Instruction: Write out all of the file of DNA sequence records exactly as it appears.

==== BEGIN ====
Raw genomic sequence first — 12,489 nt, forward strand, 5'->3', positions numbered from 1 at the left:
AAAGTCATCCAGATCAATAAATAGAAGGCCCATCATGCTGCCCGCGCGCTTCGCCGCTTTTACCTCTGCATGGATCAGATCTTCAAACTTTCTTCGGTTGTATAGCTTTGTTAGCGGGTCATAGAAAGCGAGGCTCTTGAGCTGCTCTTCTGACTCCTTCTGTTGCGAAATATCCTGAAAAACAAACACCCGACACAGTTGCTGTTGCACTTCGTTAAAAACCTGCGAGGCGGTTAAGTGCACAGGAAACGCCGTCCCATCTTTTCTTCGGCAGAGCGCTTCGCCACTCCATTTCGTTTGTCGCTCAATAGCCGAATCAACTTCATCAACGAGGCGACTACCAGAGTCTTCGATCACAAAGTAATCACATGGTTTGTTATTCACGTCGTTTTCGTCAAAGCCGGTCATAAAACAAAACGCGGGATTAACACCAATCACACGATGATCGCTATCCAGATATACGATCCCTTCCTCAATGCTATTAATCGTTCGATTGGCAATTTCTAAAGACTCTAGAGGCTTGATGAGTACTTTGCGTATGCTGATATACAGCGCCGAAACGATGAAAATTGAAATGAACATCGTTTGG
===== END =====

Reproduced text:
Raw genomic sequence first — 12,489 nt, forward strand, 5'->3', positions numbered from 1 at the left:
AAAGTCATCCAGATCAATAAATAGAAGGCCCATCATGCTGCCCGCGCGCTTCGCCGCTTTTACCTCTGCATGGATCAGATCTTCAAACTTTCTTCGGTTGTATAGCTTTGTTAGCGGGTCATAGAAAGCGAGGCTCTTGAGCTGCTCTTCTGACTCCTTCTGTTGCGAAATATCCTGAAAAACAAACACCCGACACAGTTGCTGTTGCACTTCGTTAAAAACCTGCGAGGCGGTTAAGTGCACAGGAAACGCCGTCCCATCTTTTCTTCGGCAGAGCGCTTCGCCACTCCATTTCGTTTGTCGCTCAATAGCCGAATCAACTTCATCAACGAGGCGACTACCAGAGTCTTCGATCACAAAGTAATCACATGGTTTGTTATTCACGTCGTTTTCGTCAAAGCCGGTCATAAAACAAAACGCGGGATTAACACCAATCACACGATGATCGCTATCCAGATATACGATCCCTTCCTCAATGCTATTAATCGTTCGATTGGCAATTTCTAAAGACTCTAGAGGCTTGATGAGTACTTTGCGTATGCTGATATACAGCGCCGAAACGATGAAAATTGAAATGAACATCGTTTGG